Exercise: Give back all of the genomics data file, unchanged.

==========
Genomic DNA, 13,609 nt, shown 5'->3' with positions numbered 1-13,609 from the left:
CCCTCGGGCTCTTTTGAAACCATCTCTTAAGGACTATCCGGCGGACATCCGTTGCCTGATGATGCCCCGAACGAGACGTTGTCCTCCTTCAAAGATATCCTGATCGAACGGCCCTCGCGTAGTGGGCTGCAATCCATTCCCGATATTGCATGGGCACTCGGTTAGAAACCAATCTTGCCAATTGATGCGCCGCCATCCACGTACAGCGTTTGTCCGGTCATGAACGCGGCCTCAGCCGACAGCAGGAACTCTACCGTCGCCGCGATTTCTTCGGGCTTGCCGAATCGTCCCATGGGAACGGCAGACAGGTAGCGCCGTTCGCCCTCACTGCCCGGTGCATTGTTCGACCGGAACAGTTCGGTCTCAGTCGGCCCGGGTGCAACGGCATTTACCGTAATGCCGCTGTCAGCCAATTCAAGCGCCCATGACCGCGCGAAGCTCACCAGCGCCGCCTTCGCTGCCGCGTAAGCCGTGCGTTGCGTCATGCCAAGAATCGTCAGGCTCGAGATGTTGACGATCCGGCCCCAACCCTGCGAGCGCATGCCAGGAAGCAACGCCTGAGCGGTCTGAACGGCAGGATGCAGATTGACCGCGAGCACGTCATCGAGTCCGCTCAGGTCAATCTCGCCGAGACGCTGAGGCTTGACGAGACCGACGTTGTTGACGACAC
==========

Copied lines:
Genomic DNA, 13,609 nt, shown 5'->3' with positions numbered 1-13,609 from the left:
CCCTCGGGCTCTTTTGAAACCATCTCTTAAGGACTATCCGGCGGACATCCGTTGCCTGATGATGCCCCGAACGAGACGTTGTCCTCCTTCAAAGATATCCTGATCGAACGGCCCTCGCGTAGTGGGCTGCAATCCATTCCCGATATTGCATGGGCACTCGGTTAGAAACCAATCTTGCCAATTGATGCGCCGCCATCCACGTACAGCGTTTGTCCGGTCATGAACGCGGCCTCAGCCGACAGCAGGAACTCTACCGTCGCCGCGATTTCTTCGGGCTTGCCGAATCGTCCCATGGGAACGGCAGACAGGTAGCGCCGTTCGCCCTCACTGCCCGGTGCATTGTTCGACCGGAACAGTTCGGTCTCAGTCGGCCCGGGTGCAACGGCATTTACCGTAATGCCGCTGTCAGCCAATTCAAGCGCCCATGACCGCGCGAAGCTCACCAGCGCCGCCTTCGCTGCCGCGTAAGCCGTGCGTTGCGTCATGCCAAGAATCGTCAGGCTCGAGATGTTGACGATCCGGCCCCAACCCTGCGAGCGCATGCCAGGAAGCAACGCCTGAGCGGTCTGAACGGCAGGATGCAGATTGACCGCGAGCACGTCATCGAGTCCGCTCAGGTCAATCTCGCCGAGACGCTGAGGCTTGACGAGACCGACGTTGTTGACGACAC